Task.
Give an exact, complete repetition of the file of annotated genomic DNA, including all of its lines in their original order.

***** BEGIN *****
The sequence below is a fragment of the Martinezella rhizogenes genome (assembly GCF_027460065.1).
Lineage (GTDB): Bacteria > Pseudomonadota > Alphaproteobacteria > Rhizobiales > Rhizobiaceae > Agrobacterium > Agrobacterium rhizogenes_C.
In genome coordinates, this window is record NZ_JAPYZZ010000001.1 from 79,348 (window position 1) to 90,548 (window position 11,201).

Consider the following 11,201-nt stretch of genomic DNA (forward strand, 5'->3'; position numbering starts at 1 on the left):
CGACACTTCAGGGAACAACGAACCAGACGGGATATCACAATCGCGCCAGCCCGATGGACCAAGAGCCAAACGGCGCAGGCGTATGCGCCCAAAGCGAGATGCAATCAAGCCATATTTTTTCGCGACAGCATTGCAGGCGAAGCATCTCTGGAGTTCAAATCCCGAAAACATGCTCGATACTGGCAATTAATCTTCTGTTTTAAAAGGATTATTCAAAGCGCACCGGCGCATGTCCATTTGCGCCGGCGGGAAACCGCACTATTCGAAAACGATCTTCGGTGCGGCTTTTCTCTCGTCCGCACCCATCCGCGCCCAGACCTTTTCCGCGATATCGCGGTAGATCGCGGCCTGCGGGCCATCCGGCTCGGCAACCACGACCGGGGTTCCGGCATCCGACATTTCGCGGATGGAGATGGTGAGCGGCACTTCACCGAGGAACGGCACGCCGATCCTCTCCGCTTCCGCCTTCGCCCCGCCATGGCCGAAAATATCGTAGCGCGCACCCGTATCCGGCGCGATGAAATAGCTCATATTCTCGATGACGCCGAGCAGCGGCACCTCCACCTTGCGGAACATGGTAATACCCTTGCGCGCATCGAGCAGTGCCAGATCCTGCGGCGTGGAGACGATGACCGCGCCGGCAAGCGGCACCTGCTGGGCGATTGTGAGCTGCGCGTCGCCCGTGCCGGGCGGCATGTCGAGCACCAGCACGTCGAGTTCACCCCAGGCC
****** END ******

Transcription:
The sequence below is a fragment of the Martinezella rhizogenes genome (assembly GCF_027460065.1).
Lineage (GTDB): Bacteria > Pseudomonadota > Alphaproteobacteria > Rhizobiales > Rhizobiaceae > Agrobacterium > Agrobacterium rhizogenes_C.
In genome coordinates, this window is record NZ_JAPYZZ010000001.1 from 79,348 (window position 1) to 90,548 (window position 11,201).

Consider the following 11,201-nt stretch of genomic DNA (forward strand, 5'->3'; position numbering starts at 1 on the left):
CGACACTTCAGGGAACAACGAACCAGACGGGATATCACAATCGCGCCAGCCCGATGGACCAAGAGCCAAACGGCGCAGGCGTATGCGCCCAAAGCGAGATGCAATCAAGCCATATTTTTTCGCGACAGCATTGCAGGCGAAGCATCTCTGGAGTTCAAATCCCGAAAACATGCTCGATACTGGCAATTAATCTTCTGTTTTAAAAGGATTATTCAAAGCGCACCGGCGCATGTCCATTTGCGCCGGCGGGAAACCGCACTATTCGAAAACGATCTTCGGTGCGGCTTTTCTCTCGTCCGCACCCATCCGCGCCCAGACCTTTTCCGCGATATCGCGGTAGATCGCGGCCTGCGGGCCATCCGGCTCGGCAACCACGACCGGGGTTCCGGCATCCGACATTTCGCGGATGGAGATGGTGAGCGGCACTTCACCGAGGAACGGCACGCCGATCCTCTCCGCTTCCGCCTTCGCCCCGCCATGGCCGAAAATATCGTAGCGCGCACCCGTATCCGGCGCGATGAAATAGCTCATATTCTCGATGACGCCGAGCAGCGGCACCTCCACCTTGCGGAACATGGTAATACCCTTGCGCGCATCGAGCAGTGCCAGATCCTGCGGCGTGGAGACGATGACCGCGCCGGCAAGCGGCACCTGCTGGGCGATTGTGAGCTGCGCGTCGCCCGTGCCGGGCGGCATGTCGAGCACCAGCACGTCGAGTTCACCCCAGGCC